Outskirts of the town. It all looked amazing and at the same time pretty eerie. One of the first building we approached was round, next to it was old wagon surrounded by a garden. It looked like somebody was living there and at time to time we felt like we could hear some kind of radio music, but we were not sure. In the round building water flow could be heard. We started to get closer to the blocks where we left with the car. Next on our road were many abanodned buildings, covered with falling off, odd red paint, one of them showing year on the facade (1953). It’s hard to say what was the purpouse of them, maybe military barracks. We took a look inside one and the painted fruits and vegetables on the posters hinted that it could be some closed market place. The buildings resembled stalinist style architecture, their walls were wide, facade finishing looked somewhat beautiful. 

Some people started to appear, older sheppard with few sheep, younger guy in hurry to somwhere (maybe to the garden near the wagon). At this point we thouhgt that it’s better to keep on walking instead of getting in a conversation. 

We reached the fence, rusty pipeline with runaway strips attached to it, found the entrance where before we went through with the car. The buildings there were uncommon and their site plan very interesting – all together around 10 structures, with a closed from each site central square (40°48’15.4″N 49°24’42.7″E). Arches at the entrance of each facade were very characteristic, some of them were modified and filled with wall, probably to expand the interior (?). In the end maybe it was the amount of chimneys on each roof that made it look so odd. With out mouths open we continued our way inside. If not for here and there hanging clothes we would assume that the place is abandoned. We went straight in on the center square, there we found an old rusty playground where few kids were playing and they all turned their faces towards us. We continued to one building where we spotted an older man.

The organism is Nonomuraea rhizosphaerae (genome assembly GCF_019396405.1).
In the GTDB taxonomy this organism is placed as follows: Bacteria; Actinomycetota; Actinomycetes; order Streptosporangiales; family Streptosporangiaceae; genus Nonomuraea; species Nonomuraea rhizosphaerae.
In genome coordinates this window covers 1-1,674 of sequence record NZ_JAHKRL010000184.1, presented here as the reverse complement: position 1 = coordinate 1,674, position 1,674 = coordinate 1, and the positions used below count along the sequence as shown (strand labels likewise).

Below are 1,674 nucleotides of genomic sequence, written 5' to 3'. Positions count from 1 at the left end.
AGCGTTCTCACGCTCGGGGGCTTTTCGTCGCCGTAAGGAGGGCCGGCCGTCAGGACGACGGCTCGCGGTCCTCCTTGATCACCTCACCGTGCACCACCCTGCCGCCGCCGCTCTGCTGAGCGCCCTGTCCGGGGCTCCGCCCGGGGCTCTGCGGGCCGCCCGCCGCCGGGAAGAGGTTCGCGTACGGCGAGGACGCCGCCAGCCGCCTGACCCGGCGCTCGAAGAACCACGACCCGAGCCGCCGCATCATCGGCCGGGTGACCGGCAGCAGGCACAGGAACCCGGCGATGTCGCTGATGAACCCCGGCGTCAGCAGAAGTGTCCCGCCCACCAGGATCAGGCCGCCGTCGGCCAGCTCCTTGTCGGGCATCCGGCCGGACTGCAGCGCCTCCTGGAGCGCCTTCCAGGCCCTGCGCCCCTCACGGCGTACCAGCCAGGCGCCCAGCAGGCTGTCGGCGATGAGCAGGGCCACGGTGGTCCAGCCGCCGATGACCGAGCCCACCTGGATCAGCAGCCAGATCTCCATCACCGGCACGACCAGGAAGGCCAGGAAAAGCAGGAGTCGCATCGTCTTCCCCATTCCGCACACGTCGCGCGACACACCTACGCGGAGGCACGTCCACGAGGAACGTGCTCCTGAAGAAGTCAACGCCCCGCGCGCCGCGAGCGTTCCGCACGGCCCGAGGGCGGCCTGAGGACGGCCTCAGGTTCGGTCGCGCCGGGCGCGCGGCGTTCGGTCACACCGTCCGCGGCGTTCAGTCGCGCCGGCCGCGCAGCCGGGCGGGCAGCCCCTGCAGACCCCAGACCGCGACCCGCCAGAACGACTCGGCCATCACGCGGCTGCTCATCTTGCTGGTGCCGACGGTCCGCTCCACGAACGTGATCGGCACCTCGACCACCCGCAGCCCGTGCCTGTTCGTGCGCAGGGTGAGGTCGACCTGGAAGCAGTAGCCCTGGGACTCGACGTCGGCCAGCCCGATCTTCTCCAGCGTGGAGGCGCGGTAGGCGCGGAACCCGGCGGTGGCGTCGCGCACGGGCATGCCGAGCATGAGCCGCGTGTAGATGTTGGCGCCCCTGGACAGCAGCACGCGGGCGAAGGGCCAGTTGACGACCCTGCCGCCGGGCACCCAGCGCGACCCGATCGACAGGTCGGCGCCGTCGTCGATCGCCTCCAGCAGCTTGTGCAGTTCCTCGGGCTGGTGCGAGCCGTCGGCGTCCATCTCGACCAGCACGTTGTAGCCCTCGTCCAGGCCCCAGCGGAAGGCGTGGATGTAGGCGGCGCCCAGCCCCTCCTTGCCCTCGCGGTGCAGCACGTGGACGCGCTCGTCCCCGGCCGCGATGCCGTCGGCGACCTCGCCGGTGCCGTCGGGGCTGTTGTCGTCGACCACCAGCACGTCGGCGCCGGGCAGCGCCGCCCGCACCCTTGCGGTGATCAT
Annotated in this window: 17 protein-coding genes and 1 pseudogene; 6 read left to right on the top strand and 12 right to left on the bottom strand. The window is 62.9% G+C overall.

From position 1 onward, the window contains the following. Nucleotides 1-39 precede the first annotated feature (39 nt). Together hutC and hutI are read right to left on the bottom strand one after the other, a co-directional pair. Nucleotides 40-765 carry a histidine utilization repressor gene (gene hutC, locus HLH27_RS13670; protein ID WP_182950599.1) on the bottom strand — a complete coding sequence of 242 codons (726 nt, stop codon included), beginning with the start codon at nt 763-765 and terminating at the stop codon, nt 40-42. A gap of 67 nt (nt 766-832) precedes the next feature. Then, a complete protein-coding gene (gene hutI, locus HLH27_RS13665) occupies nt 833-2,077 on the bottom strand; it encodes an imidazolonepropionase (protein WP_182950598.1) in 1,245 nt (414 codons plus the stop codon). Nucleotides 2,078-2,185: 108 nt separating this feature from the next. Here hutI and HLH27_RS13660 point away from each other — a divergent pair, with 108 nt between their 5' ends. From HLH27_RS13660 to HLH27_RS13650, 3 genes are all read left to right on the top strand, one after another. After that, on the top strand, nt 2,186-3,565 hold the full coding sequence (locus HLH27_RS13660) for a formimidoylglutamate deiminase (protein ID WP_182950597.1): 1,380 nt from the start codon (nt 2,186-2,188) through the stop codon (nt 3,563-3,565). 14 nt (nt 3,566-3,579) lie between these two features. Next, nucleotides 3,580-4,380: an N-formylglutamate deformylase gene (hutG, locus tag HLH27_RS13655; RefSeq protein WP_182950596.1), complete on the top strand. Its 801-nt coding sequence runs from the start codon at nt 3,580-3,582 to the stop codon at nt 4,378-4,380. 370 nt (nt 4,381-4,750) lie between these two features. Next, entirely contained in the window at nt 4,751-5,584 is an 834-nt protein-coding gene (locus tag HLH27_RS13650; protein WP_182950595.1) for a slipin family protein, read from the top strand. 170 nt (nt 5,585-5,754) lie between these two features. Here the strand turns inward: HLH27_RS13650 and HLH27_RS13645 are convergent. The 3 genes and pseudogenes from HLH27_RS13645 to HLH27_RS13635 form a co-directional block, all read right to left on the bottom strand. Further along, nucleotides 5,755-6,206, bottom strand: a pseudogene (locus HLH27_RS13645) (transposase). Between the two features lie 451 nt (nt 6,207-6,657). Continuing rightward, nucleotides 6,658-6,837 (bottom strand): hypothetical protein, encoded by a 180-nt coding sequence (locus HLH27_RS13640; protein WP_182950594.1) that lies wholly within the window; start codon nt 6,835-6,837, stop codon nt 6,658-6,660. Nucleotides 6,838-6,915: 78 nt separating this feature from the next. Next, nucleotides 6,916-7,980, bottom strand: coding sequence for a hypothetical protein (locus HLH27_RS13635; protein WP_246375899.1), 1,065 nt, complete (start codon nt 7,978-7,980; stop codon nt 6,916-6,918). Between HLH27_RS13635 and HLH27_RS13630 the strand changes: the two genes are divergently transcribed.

Kids started to gather around us, talking to us in Azerbaijani so we could not understand. We were happy that soon we should learn something more about this place from the old man. He was smiling a lot, unfortunately before we finished to answer all his questions about us (basically “what are we doing here”), the kids started to whisper to him, that “the army is comming”. It was maybe not army but two guys in military suits, anyway pretty stressful, even though it was not our first time dealing with such situations. After they run up to us, they started to look around as if searching for more foreigners, looking very shocked they had to take a breath to start talking to us. We took out our passports because we thought we were asked to show them, but in fact, all they wanted to see is our camera. Marek showed it to him and was ordered to remove all pictures with no exceptions. Old man near us looked very saddened about the situation. Luckily that was it, soldiers showed us the way out and soon two cars full of guys in military suits came. The guy who caught us waved to them like he would show them that all is taken care off. We hurried to the exit again next to the blocks we first time came in. Just after long minutes when we were back on the main road, hitchhiking back to Baku, we were able to talk. The photos you can see in this post are the one that we were able to recover. Good to know for the future that recovering option is pretty easy! 

It is a pity that we got caught at that moment when there was a lot to learn about this place. Still we are wondering what each of the corners there hid. We may never learn why in the end it was guarded by army, and who were the people living there.

PS. We tried to learn something more about the place. Our friend Mikayil that is Azerbaijani did some research too. Unfortunately there is not much we learned – the only few facts concern the abandoned airport. It was built during soviet era and since 1981 served for 200th Aircraft Squad which took part in fights in Afghanistan (Soviet – Afghan war).